The Perinatal Mortality Review Tool (PMRT) collaboration, co-led by Oxford Population Health’s National Perinatal Epidemiology Unit, has today published their fifth set of findings and recommendations for hospitals and care providers who carry out reviews of the care received by babies who died in pregnancy from 22 weeks’ gestation onwards or died within 28 days of being born (perinatal deaths).
This report presents the findings from 4,111 reviews completed from March 2022 to February 2023, coinciding with the third year of the global health emergency caused by the COVID-19 virus. Clinical services continued to be significantly challenged by the impact of the pandemic on pregnant women, staff sickness and shortages, and the start of the recent industrial action by health service staff. Despite this, there have been improvements in the use of the PMRT to carry out reviews of care when babies die.
- Over 95% of reviews identified areas for improvement and around 20% of the reviews identified at least one issue with care that may have made a difference to the outcome for the baby;
- For 84% of the reviews of neonatal deaths, a neonatologist was present for the review and in almost half of all reviews, an independent external panel member from a different trust or health board was present to provide a ‘fresh eyes’ perspective on the care received;
- In 95% of reviews conducted, the parents were asked for any comments they had about the care that they and their baby had received with parents having specific questions about what happened and why in 27% of reviews;
- Over 50% of the action plans for improvement were judged to be ‘strong’ or of intermediate strength indicating that increasing numbers of actions are system-level interventions designed to eliminate human error.
The report sets out key recommendations to be adopted by a range of stakeholders, including staff caring for bereaved parents, review teams, trusts and health boards, service commissioners and governments:
- Evaluate the approach to parent engagement and ensure that staff are trained and use the PMRT Parent Engagement materials, particularly in areas where fewer parents are engaged with the review process;
- Ensure that PMRT review teams are adequately resourced with administrative support and an independent external panel member;
- Use local PMRT summary reports and the national report to prioritise resources for the key aspects of care and quality improvement actions identified by reviews;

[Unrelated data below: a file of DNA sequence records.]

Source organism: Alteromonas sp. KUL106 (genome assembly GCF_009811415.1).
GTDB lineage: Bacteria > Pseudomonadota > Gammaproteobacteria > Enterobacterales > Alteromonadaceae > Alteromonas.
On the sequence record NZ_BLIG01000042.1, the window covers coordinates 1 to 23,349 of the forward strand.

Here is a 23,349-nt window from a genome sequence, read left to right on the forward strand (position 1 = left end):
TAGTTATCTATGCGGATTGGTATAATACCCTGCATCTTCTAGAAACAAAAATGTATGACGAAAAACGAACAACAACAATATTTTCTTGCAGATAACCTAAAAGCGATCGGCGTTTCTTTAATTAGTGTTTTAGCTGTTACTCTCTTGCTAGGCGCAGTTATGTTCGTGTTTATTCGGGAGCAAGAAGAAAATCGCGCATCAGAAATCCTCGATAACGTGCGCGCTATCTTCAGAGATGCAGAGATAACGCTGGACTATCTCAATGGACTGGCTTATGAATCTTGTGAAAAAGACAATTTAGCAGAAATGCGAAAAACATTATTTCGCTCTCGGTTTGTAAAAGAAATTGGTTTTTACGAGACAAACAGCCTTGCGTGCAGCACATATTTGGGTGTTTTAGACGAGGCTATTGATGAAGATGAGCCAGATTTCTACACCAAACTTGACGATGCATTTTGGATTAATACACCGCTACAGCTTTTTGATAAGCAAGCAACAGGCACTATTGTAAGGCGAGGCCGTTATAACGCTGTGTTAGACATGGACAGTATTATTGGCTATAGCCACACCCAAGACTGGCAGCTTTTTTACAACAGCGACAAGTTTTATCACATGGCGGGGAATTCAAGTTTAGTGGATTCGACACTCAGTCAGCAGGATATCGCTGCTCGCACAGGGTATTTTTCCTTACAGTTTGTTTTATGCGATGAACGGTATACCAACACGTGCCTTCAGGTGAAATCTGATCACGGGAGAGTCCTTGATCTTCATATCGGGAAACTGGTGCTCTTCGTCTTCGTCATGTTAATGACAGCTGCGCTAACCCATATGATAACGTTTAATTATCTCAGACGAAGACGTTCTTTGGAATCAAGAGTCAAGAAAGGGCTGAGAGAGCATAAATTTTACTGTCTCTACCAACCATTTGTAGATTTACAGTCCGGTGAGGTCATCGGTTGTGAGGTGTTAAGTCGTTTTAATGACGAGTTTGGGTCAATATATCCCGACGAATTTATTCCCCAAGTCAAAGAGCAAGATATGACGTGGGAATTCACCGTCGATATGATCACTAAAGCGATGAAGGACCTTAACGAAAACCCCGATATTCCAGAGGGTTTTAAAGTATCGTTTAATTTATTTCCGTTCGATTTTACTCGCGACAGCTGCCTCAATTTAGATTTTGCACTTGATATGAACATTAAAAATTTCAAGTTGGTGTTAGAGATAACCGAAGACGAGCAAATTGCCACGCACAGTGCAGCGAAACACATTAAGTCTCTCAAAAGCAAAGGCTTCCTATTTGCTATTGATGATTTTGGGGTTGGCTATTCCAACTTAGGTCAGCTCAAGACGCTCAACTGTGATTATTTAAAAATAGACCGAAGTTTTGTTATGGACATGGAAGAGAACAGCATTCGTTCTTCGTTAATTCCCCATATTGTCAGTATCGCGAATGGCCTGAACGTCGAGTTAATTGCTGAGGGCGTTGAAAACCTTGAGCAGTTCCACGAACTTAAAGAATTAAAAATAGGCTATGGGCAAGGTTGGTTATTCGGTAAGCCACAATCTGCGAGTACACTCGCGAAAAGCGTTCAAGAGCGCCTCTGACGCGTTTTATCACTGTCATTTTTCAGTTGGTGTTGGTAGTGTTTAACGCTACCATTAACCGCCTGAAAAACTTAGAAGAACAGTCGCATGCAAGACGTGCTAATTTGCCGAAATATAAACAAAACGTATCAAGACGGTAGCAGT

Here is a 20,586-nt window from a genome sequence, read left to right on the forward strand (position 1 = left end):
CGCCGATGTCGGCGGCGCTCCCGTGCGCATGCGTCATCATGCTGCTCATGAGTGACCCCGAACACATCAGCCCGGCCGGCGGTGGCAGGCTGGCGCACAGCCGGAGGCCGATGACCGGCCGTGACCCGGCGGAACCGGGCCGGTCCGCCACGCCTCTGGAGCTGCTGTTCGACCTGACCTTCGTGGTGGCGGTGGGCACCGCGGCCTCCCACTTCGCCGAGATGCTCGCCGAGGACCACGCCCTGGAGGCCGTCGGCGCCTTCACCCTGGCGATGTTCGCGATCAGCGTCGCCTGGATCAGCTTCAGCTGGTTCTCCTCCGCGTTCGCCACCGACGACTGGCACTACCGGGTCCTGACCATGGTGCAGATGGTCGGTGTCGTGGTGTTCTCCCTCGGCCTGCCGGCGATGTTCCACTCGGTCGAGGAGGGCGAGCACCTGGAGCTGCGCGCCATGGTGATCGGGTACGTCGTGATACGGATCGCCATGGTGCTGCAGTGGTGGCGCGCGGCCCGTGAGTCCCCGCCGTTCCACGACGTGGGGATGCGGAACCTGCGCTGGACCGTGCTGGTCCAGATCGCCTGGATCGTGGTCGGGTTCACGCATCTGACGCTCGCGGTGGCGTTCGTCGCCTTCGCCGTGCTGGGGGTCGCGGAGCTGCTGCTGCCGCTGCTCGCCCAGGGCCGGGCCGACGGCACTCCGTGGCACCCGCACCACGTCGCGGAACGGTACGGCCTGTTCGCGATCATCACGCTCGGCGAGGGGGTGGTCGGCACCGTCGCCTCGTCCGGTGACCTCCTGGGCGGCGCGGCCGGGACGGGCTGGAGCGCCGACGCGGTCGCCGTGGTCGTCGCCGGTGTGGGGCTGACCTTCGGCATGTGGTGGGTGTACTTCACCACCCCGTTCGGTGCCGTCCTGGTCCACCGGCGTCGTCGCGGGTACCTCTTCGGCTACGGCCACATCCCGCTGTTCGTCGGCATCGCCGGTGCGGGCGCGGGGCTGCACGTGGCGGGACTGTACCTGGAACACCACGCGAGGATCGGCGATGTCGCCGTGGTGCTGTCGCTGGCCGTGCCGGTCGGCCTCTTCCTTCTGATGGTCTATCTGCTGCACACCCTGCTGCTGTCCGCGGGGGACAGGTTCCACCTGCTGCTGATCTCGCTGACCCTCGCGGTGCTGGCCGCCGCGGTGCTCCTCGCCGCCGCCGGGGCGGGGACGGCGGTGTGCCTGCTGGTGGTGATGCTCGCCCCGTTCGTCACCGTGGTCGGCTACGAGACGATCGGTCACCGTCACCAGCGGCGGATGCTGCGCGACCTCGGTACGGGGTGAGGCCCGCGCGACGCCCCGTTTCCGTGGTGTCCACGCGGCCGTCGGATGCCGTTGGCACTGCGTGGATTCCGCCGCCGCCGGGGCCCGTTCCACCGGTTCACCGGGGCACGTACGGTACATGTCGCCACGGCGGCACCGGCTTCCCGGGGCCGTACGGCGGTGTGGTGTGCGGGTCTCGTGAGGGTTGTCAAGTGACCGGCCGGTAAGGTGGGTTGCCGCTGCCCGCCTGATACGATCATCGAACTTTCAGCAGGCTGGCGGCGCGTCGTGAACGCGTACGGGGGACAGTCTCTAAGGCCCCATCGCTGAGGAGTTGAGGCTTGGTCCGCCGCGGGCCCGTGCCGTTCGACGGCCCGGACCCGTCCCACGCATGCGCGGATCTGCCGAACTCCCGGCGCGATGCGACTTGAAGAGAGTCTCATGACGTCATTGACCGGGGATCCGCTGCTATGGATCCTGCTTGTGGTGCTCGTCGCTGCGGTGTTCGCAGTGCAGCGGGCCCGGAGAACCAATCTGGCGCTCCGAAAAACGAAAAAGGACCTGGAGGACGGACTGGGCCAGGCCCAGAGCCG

- Develop ‘strong’ action plans for improving care and audit their implementation and impact.
Professor Jenny Kurinczuk, Emeritus Professor of Perinatal Epidemiology at Oxford Population Health and PMRT collaboration lead, said ‘While it is reassuring to know that the vast majority of baby deaths are now reviewed using the PMRT, the next consideration is the quality of the reviews that are carried out. One of the most important aspects of this is the quality of parent engagement in the review process so that parents can ask questions, give feedback, and express any concerns about their care that can be addressed as part of the review process. Starting in January 2024, the PMRT collaboration will offer online training sessions for review teams to supplement the written guidance available on the PMRT website, including a session on how to enhance and improve parent engagement.’
The PMRT review process was launched in early 2018 and has since been used to conduct over 23,000 reviews into perinatal deaths in the UK. The PMRT supports local review teams to conduct objective, robust, and standardised local reviews of care when babies die. This is to provide answers for bereaved parents and their families as to whether the care that they and their baby received was appropriately safe and personalised, and whether different care may have changed the outcome.
The PMRT review process also helps to guide improvements for care of all mothers and babies, reduce safety-related adverse events, and prevent future baby deaths. For around 90% of parents, the PMRT review process is likely to be the only hospital review of their baby’s death that will take place.